New Study: Natural Disasters Play A Significant Role in Americans’ Climate Opinions
A new study featured in Business Wire reveals that 57 percent of Americans cite natural disasters as being highly influential in shaping their climate opinions. The study, conducted by business communications firm Gibbs & Soell, also found that water scarcity is increasingly on Americans’ minds. Just under half of Americans say they’re more concerned about water scarcity now than they were five years ago.
These results indicates that changing weather and climate conditions are having an impact on at least some Americans’ ideas about climate change. But climate communicators still have work to do. Not only do climate communicators need to continue to drive home the weather – climate link, they also need to consistently communicate solutions, and use positive, empowering messaging to boost Americans’ confidence in their ability to solve the problem.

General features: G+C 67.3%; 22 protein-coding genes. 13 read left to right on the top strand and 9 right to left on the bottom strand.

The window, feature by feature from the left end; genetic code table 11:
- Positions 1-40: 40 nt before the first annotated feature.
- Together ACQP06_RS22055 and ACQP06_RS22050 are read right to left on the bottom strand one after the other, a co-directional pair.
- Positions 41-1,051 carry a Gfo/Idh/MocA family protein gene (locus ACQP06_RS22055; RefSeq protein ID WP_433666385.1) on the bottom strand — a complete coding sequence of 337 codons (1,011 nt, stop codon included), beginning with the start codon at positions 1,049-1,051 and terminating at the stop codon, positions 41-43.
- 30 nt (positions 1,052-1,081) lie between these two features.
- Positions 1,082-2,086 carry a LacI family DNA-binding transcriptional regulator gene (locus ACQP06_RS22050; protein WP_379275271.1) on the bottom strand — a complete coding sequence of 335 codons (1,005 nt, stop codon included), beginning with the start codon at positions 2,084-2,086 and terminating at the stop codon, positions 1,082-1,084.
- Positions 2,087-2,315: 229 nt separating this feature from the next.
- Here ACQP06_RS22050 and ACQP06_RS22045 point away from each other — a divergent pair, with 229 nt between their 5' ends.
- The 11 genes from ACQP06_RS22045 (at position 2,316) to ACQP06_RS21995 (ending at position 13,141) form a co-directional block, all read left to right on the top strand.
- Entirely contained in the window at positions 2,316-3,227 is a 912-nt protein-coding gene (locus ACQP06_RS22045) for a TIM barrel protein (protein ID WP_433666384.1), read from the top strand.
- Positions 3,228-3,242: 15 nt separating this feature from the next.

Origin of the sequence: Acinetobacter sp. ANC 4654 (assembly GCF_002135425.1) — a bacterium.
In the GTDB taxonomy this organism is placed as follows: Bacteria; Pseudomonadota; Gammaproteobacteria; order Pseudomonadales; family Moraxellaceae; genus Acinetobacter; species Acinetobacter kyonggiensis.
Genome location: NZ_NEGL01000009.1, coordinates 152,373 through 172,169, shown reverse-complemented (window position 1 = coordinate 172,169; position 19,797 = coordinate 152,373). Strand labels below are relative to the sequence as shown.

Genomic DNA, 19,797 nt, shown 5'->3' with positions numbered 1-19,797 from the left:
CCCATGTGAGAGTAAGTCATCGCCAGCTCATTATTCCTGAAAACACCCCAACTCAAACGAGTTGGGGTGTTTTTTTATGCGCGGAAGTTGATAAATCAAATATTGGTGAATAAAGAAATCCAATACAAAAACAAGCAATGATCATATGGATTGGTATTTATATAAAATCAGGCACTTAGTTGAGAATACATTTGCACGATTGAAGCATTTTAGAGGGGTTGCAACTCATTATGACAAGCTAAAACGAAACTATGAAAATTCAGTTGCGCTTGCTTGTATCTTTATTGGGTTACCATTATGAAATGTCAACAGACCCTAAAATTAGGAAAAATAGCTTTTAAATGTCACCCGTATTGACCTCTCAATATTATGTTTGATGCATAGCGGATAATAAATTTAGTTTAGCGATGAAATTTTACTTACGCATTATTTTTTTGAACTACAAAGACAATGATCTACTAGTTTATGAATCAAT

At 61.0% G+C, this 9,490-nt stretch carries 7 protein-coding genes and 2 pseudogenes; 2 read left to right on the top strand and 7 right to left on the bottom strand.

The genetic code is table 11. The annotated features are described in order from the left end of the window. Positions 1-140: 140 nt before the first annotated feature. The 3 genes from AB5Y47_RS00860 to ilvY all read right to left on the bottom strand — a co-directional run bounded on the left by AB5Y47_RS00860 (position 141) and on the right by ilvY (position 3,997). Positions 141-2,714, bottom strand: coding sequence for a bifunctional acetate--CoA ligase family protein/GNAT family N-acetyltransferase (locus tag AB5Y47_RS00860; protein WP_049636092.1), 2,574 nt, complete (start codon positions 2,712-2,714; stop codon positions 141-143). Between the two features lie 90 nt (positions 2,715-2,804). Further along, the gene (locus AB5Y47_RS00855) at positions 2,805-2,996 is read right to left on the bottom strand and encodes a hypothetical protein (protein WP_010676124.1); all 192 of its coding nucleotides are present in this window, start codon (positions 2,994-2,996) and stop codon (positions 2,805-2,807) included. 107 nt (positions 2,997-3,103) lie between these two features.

More than half (60 percent) of Americans believe that climate change is a result of human action such as deforestation and burning of fossil fuels, among other factors, according to the fifth annual Sense & Sustainability® Study released today. Thirty percent of U.S. adults are skeptical while 10 percent are unsure as to the impact of human activity on significant changes in temperature or precipitation over an extended period of time. Natural weather disasters are cited by more than half (57 percent) of Americans as highly influencing their opinions on climate change.
Gibbs & Soell, a global business communications firm with expertise in sustainability consulting for the advanced manufacturing, agribusiness and food, consumer, financial services, and home and building markets, commissioned Harris Poll to conduct the fifth edition of the Sense & Sustainability Study. This survey was fielded online between January 9 and 13, 2014 among 2,039 U.S. adults. The timeframe of the research coincided with the U.S. National Weather Service’s report of the initial occurrence this year of the North American cold wave, popularly known as a “polar vortex,” from January 2 to 11, 2014.
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